It’s exciting to see Shyamalan on such confident footing once more, all these years later.
"The Saint'' is a James Bond wannabe, which is an irony, since James Bond in a way is a Saint clone. Leslie Charteris created his gentleman crook in 1926 and wrote about him in dozens of novels before his death in 1993. The Saint also inspired 14 movies, and a 1960s TV series starring Roger Moore, a future Bond.
When Ian Fleming began writing his Bond stories, he must have had the Saint in mind: The two characters share a debonair sophistication, a gift for disguise, a taste for beautiful women, a fetish for expensive toys, and a thorough working knowledge of fine wines and fast cars.
If the Saint inspired Bond, the Bond films have obviously inspired "The Saint,'' which stars Val Kilmer as Simon Templar, a man of constantly shifting appearances and identities. "Who are you?'' asks the woman who loves him. "No one has a clue,'' he says. "Least of all me.'' The movie opens with the Saint's origination story, although the time line seems a bit askew. The man who was to name himself after the Knights Templar spent his boyhood, we learn, in a Dickensian orphanage somewhere in the Far East. When the cruel headmaster locks all the food in a storage cart as a punishment, young Simon picks the lock, and is launched on his life of adventure.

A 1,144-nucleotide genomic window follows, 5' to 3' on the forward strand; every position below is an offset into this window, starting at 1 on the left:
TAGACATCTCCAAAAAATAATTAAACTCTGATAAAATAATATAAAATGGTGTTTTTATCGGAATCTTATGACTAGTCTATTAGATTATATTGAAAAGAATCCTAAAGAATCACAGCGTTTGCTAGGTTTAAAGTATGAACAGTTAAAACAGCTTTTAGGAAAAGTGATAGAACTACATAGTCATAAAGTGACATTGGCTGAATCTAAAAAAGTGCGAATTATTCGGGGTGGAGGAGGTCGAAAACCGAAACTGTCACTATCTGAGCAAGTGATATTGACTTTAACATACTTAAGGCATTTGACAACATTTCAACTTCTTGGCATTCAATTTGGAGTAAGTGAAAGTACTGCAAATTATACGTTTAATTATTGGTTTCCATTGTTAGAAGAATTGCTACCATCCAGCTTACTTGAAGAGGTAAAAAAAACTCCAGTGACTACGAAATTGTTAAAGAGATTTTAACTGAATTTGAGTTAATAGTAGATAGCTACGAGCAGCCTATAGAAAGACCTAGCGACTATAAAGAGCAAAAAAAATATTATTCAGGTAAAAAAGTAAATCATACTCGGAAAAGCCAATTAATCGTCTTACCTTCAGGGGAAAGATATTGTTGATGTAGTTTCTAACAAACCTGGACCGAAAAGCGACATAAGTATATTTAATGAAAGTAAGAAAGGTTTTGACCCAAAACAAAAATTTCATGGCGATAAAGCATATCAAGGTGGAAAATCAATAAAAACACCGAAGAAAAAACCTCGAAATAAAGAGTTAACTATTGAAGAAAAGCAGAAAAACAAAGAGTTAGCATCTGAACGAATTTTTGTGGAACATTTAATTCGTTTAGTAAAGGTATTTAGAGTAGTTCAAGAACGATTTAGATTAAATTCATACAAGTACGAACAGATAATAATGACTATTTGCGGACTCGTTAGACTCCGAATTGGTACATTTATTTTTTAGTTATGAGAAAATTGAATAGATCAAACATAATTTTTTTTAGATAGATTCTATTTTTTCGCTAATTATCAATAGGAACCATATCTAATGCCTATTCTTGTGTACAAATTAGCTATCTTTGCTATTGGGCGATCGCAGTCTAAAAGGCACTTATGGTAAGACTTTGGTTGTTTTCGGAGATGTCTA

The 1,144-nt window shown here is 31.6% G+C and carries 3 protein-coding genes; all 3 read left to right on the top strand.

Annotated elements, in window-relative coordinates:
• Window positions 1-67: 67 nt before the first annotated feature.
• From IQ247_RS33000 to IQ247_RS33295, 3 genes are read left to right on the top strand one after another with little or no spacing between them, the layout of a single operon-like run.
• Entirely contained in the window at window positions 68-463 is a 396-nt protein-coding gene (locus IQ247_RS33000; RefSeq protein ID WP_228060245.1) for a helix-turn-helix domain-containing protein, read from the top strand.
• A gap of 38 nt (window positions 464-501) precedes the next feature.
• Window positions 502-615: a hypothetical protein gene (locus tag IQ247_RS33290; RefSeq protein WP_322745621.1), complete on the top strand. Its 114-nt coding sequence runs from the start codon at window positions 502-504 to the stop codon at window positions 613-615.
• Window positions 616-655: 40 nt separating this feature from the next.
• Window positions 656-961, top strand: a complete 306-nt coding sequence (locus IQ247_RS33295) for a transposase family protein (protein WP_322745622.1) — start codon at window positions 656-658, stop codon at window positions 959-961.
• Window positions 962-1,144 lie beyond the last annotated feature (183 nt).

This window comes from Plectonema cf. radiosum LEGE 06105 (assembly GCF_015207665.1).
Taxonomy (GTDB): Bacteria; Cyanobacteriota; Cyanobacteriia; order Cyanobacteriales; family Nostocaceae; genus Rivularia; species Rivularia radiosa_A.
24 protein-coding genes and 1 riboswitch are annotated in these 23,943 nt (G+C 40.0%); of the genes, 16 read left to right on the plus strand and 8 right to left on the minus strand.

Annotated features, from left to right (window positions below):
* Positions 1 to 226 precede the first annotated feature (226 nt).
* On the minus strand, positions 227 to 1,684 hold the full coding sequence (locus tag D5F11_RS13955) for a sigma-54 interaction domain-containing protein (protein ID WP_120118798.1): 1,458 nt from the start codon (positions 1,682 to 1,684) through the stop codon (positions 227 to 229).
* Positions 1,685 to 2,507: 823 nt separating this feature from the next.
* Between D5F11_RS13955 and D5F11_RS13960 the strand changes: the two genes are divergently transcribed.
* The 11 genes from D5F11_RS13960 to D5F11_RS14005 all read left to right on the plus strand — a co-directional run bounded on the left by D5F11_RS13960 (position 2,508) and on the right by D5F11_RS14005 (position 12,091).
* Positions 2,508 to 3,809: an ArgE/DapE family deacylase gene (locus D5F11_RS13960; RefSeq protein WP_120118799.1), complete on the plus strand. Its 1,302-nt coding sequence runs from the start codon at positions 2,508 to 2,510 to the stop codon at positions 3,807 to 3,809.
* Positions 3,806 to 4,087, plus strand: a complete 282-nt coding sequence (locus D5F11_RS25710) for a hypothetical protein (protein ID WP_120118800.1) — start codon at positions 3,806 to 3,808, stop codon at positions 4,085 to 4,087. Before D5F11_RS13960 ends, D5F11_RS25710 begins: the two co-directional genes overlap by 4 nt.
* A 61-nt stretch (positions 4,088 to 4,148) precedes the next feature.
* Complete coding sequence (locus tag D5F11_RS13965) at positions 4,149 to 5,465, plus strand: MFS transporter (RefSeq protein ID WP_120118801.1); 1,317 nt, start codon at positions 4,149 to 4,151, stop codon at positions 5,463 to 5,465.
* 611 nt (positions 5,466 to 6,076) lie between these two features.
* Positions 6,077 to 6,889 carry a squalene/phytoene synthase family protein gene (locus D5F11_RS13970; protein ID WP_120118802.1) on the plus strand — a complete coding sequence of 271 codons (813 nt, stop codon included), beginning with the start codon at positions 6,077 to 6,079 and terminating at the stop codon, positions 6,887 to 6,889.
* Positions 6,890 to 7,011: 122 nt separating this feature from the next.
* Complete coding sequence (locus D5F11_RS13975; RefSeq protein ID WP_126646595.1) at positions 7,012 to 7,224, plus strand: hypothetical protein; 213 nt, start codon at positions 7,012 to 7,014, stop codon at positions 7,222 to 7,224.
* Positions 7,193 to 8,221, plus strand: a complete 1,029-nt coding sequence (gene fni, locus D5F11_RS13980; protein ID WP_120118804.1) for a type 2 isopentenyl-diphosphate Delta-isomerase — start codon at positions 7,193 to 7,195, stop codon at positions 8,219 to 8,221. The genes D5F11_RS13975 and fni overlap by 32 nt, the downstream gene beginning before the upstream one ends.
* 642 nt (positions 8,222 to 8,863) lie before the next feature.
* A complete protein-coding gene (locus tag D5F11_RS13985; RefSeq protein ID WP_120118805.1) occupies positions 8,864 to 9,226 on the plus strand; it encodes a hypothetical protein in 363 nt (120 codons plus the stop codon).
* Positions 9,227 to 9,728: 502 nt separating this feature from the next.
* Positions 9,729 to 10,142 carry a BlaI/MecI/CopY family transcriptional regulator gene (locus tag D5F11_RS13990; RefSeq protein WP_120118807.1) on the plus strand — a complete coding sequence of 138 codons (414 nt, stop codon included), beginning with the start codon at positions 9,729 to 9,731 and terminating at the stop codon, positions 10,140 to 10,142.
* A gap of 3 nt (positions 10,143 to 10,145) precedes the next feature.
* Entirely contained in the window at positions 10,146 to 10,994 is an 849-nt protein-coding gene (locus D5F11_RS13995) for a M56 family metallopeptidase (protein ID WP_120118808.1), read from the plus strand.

What does he do? He steals things for people, sometimes with legal sanction, more often not. This Saint is more high-tech than his pulp predecessors, and uses a Mac Powerbook and a palmtop to dial the Internet and check on his Swiss bank account, which is creeping toward $50 million. His latest assignment is to steal the secret of cold fusion from an unsuspecting Oxford scientist named Emma Russell (Elisabeth Shue).